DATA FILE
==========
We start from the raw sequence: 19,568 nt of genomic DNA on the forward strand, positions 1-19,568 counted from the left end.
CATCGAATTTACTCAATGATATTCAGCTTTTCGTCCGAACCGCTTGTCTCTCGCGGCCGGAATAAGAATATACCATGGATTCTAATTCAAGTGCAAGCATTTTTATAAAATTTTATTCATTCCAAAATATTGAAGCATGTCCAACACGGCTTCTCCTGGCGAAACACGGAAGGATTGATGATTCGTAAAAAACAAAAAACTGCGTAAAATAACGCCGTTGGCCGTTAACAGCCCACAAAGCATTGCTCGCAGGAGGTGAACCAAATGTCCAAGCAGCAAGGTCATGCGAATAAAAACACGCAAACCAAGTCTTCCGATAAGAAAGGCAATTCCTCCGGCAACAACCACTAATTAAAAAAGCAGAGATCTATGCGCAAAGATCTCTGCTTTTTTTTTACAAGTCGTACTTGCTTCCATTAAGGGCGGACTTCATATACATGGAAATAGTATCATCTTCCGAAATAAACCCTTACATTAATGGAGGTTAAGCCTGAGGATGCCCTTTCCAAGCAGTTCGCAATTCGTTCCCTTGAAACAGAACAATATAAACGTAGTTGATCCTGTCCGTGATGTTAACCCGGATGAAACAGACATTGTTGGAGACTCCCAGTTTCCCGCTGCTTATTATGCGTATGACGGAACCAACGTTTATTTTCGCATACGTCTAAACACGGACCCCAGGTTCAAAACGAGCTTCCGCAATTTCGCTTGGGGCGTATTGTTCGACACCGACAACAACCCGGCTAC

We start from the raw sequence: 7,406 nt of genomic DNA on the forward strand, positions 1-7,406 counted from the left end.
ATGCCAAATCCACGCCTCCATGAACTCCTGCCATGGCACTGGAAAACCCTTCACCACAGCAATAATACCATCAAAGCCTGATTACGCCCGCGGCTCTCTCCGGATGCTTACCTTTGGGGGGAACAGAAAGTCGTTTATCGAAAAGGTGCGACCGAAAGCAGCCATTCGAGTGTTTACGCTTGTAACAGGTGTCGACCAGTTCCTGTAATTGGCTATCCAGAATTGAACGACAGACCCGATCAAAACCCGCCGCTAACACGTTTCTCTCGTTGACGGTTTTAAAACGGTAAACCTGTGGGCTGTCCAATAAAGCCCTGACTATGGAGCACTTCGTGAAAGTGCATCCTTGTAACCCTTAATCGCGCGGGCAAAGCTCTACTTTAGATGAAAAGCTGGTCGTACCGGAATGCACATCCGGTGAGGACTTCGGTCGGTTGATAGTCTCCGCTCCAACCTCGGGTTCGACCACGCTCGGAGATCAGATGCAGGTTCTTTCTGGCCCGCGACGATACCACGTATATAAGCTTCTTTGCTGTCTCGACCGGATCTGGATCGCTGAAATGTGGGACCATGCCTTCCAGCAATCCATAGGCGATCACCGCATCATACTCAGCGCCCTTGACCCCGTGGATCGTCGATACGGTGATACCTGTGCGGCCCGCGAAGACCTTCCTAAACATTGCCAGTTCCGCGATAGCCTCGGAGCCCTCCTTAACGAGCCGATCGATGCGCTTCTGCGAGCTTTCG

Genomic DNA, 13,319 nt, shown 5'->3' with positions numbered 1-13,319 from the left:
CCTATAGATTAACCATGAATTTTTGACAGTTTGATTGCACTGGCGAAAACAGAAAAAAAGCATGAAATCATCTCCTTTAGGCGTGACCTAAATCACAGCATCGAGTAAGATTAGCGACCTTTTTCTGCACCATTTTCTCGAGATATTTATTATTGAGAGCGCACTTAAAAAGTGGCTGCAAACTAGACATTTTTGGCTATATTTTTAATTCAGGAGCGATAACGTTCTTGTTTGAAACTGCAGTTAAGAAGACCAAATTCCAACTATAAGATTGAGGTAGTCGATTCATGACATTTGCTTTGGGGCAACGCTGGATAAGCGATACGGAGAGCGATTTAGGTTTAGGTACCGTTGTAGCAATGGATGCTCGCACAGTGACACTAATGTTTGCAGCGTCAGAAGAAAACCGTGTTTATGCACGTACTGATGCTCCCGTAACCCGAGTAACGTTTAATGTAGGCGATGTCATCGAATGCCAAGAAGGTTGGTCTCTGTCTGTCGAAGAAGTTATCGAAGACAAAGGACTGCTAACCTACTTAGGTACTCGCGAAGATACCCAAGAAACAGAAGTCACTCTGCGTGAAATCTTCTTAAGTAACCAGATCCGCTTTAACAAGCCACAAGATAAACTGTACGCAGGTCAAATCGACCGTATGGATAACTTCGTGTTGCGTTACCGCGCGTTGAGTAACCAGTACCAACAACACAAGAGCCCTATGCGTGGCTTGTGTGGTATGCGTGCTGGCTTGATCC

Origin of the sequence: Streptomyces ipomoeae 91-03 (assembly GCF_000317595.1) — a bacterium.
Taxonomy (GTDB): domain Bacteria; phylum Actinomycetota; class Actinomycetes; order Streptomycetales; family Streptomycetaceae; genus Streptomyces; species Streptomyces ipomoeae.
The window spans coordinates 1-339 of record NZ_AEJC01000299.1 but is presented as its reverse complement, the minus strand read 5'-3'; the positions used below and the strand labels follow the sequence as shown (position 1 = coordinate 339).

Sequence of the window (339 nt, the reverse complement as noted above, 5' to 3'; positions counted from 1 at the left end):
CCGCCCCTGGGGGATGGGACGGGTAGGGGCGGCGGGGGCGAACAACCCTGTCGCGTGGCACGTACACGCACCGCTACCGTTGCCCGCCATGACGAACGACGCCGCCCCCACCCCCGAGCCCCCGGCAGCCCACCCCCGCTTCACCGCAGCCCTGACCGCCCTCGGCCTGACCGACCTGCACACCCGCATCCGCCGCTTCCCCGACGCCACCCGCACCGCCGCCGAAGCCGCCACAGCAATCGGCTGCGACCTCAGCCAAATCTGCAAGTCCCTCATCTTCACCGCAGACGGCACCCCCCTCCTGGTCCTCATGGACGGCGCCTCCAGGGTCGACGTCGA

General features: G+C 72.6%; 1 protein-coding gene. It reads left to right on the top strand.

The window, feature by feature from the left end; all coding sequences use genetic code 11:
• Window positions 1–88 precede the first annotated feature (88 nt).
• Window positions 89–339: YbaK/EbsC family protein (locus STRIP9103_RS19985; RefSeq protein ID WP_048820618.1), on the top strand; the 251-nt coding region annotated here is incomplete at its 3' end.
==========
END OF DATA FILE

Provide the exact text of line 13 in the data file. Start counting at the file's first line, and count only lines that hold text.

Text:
The window, feature by feature from the left end; all coding sequences use genetic code 11: